Effects of the Energy Crisis on Commercial Contracts


On 5 August 2022, to increase the EU's security of energy supply, the European Council adopted COUNCIL REGULATION (EU) 2022/1369 on coordinated demand reduction measures, aimed at reducing gas demand by 15% ahead of the 2022-23 winter season (the "Regulation"). The purpose of the Regulation is to contribute to the filling of storage capacities, help ensure adequate supply and drive energy prices down. The Regulation was published in the Official Journal on 8 August 2022 and entered into force on the following day.

Whilst the Regulation calls for a voluntary reduction, it also foresees the possibility for the Council to trigger a so-called "Union alert" on security of supply, in which case the gas consumption reduction would become mandatory. The Regulation will apply for one year; the Commission will carry out a review to consider its extension in light of the general EU gas supply situation, by May 2023.

EU member states have agreed to implement the Regulation with reduction measures of their own choice and to consider prioritizing measures that do not affect protected customers such as households and essential services for the functioning of society. Member states are yet to announce exactly which measures they will adopt (and when), and measures are likely to differ quite significantly between member states, but it cannot be excluded that at least in some jurisdictions measures may go beyond reducing heating temperatures in offices or plants and switching of illuminated advertising, and will negatively affect an array of industries in a significant way.

The Swiss government has not (yet) announced any concrete energy-reduction plans, however one member of government has called the EU's 15% reduction target "surely reasonable".

The spike in energy prices has already caused significant uncertainty in the industry, with players considering measures going as far as temporarily closing down production facilities or re-routing supply chains elsewhere. This situation will only get more complex with the implementation of the Regulation and anticipated measures and bring ever more uncertainty. This is likely to have a substantial impact on ongoing contractual obligations. Where contracts do not expressly provide for the consequence of increased energy prices or facility shutdowns (even if only temporary) to comply with measures adopted by the state (on a voluntary or mandatory basis), legal concepts such as impossibility, hardship and force majeure are likely to come into play, along with complex questions of the power of courts and tribunals to interfere with parties' agreed contract terms if an agreement cannot be found.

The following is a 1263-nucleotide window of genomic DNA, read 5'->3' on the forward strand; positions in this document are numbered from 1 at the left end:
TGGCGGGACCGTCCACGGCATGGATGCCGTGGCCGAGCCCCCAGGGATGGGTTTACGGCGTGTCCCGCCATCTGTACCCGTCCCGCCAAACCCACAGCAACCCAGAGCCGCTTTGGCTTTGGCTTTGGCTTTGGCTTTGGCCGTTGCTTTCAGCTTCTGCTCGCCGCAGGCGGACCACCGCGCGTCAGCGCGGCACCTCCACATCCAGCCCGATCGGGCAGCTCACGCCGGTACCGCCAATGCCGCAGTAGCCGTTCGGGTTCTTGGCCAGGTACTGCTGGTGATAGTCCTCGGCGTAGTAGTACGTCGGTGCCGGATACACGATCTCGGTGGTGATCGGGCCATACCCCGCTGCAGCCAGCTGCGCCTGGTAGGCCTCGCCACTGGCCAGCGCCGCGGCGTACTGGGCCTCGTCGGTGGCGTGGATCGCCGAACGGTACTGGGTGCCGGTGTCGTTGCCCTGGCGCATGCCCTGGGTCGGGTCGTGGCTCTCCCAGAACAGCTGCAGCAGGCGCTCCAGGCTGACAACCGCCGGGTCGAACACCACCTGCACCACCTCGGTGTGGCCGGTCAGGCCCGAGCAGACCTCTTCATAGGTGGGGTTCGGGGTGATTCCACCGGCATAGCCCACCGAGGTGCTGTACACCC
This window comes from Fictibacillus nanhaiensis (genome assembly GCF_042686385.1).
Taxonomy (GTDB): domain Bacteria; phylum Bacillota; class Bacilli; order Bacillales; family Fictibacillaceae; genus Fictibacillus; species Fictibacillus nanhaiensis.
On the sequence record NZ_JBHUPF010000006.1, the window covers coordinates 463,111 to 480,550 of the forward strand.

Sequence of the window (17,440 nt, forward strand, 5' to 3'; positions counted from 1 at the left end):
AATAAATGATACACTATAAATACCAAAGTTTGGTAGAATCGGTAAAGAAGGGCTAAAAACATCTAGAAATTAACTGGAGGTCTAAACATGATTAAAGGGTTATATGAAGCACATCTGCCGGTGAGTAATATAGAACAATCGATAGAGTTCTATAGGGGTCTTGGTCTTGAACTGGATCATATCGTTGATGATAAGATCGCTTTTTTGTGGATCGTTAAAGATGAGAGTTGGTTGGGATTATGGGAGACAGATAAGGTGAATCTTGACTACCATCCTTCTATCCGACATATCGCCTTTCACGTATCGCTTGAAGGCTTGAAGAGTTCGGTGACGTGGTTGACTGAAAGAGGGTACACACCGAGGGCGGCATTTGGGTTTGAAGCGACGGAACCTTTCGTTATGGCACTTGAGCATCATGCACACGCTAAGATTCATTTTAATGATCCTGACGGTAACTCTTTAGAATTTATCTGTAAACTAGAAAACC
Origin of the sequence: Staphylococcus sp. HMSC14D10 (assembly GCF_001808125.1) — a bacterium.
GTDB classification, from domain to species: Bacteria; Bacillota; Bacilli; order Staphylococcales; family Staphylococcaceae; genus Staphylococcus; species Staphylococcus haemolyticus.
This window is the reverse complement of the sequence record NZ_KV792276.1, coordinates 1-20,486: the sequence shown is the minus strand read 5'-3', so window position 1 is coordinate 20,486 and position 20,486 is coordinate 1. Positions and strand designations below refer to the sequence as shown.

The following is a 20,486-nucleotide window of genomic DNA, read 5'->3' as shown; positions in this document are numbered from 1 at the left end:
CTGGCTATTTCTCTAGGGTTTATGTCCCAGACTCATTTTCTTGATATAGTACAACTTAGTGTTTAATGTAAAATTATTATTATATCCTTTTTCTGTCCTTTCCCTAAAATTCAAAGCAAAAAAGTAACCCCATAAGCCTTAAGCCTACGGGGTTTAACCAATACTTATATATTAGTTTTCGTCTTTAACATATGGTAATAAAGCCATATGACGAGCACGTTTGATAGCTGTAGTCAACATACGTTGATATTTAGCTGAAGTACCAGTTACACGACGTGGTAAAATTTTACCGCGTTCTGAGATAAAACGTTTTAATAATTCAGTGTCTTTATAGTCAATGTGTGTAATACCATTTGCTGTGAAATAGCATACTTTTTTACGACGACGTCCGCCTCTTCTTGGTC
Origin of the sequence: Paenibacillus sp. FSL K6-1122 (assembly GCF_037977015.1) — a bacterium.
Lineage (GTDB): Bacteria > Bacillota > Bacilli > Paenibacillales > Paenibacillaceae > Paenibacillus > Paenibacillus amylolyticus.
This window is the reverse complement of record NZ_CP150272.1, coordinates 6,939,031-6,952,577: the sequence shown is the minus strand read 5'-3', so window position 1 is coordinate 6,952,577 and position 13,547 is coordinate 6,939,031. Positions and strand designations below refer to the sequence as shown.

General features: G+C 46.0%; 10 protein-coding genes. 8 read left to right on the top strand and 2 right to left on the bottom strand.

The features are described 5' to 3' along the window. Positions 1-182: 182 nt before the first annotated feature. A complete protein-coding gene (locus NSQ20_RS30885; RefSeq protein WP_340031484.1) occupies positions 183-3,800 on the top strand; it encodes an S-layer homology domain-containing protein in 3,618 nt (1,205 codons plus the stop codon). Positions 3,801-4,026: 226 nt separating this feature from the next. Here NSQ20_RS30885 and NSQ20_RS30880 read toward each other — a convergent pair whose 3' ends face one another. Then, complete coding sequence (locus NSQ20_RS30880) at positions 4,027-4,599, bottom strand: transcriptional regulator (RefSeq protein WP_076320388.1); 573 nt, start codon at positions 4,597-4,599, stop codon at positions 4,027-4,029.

This legal uncertainty is exacerbated by some member states apparently announcing their intention to interfere with legal concepts such as force majeure, seeking to make it more difficult for parties to rely on these potentially important corrective measures (see, e.g., "Berlin plans to limit claims of 'force majeure' in bid to stabilise energy markets"). At the same time, possible protective measures ordered by member states to counterbalance the burden of reduction measures or of the crisis more generally, may also impact on parties' possibility to rely on force majeure or hardship.

Whilst it is still too early to comprehensively advise on the steps parties can take to protect themselves, we continue to closely monitor the situation in Switzerland and beyond, working with our clients to prepare them for the possible legal scenarios that may play out, and to put in place the best possible strategy.


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